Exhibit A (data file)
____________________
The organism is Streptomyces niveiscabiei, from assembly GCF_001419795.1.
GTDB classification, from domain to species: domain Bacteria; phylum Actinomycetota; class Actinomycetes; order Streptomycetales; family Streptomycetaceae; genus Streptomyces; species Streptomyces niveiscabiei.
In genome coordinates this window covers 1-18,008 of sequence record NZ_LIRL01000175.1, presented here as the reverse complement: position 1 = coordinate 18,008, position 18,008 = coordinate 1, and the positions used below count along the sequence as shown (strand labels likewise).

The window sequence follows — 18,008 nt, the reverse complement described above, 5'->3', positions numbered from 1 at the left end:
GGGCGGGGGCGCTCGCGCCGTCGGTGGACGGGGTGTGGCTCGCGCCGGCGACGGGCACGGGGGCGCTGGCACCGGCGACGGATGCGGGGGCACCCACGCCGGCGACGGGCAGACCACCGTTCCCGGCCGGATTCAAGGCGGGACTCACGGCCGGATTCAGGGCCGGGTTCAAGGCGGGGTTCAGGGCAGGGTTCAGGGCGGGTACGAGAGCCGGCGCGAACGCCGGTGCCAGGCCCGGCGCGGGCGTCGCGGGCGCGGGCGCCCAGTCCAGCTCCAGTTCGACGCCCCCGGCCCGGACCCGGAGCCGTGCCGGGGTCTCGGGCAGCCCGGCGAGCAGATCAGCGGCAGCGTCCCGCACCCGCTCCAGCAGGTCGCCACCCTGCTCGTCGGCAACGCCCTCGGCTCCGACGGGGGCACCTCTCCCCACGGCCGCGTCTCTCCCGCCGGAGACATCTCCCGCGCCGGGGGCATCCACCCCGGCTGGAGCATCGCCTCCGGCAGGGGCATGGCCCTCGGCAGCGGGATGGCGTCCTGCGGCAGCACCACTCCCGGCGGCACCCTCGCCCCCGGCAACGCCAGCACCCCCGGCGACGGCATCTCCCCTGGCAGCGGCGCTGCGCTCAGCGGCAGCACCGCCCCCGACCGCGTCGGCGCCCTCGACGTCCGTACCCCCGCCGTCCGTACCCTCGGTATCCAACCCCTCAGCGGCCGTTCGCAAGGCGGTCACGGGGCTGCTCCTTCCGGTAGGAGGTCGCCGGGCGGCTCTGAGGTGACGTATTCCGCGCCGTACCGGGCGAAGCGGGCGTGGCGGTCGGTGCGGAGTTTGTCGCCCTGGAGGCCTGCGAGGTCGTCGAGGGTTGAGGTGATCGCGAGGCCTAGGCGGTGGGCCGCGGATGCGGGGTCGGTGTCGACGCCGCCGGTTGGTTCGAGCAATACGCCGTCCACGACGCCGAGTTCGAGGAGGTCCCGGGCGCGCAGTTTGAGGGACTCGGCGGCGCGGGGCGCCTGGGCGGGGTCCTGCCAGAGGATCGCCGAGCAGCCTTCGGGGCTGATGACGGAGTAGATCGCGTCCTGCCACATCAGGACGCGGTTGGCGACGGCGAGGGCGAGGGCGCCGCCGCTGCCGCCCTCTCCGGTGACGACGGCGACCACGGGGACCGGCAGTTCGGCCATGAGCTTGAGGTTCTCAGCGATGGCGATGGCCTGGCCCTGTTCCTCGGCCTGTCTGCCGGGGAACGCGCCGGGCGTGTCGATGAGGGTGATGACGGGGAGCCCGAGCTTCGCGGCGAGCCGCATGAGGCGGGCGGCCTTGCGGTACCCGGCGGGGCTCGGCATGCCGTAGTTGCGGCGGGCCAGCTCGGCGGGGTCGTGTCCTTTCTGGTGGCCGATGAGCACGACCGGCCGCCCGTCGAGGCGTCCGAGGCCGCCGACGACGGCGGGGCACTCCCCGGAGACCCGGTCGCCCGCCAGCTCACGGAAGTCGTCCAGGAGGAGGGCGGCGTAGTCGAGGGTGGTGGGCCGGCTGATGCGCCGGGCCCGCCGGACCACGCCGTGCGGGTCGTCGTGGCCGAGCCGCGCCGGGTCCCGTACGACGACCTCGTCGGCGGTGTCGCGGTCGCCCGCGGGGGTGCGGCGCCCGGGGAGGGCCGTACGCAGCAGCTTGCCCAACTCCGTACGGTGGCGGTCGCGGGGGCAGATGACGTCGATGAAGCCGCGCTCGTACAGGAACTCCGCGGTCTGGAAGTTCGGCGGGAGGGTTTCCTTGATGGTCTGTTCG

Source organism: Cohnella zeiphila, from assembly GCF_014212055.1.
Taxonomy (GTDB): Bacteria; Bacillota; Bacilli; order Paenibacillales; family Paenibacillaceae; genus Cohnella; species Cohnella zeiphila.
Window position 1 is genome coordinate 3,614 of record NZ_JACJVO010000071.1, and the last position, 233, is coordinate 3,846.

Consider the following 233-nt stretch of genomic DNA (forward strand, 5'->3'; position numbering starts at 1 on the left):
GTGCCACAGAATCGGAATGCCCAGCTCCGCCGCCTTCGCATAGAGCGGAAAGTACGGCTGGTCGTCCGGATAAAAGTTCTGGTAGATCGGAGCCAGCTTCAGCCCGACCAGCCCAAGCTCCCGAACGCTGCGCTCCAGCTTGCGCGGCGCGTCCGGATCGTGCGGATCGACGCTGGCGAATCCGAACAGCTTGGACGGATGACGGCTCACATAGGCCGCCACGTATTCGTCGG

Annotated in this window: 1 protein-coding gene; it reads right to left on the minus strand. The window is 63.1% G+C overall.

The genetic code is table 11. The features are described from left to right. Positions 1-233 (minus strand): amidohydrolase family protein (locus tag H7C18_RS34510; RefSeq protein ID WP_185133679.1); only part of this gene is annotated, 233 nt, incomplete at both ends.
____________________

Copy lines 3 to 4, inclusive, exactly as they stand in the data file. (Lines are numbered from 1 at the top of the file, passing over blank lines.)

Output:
In genome coordinates this window covers 1-18,008 of sequence record NZ_LIRL01000175.1, presented here as the reverse complement: position 1 = coordinate 18,008, position 18,008 = coordinate 1, and the positions used below count along the sequence as shown (strand labels likewise).

The window sequence follows — 18,008 nt, the reverse complement described above, 5'->3', positions numbered from 1 at the left end: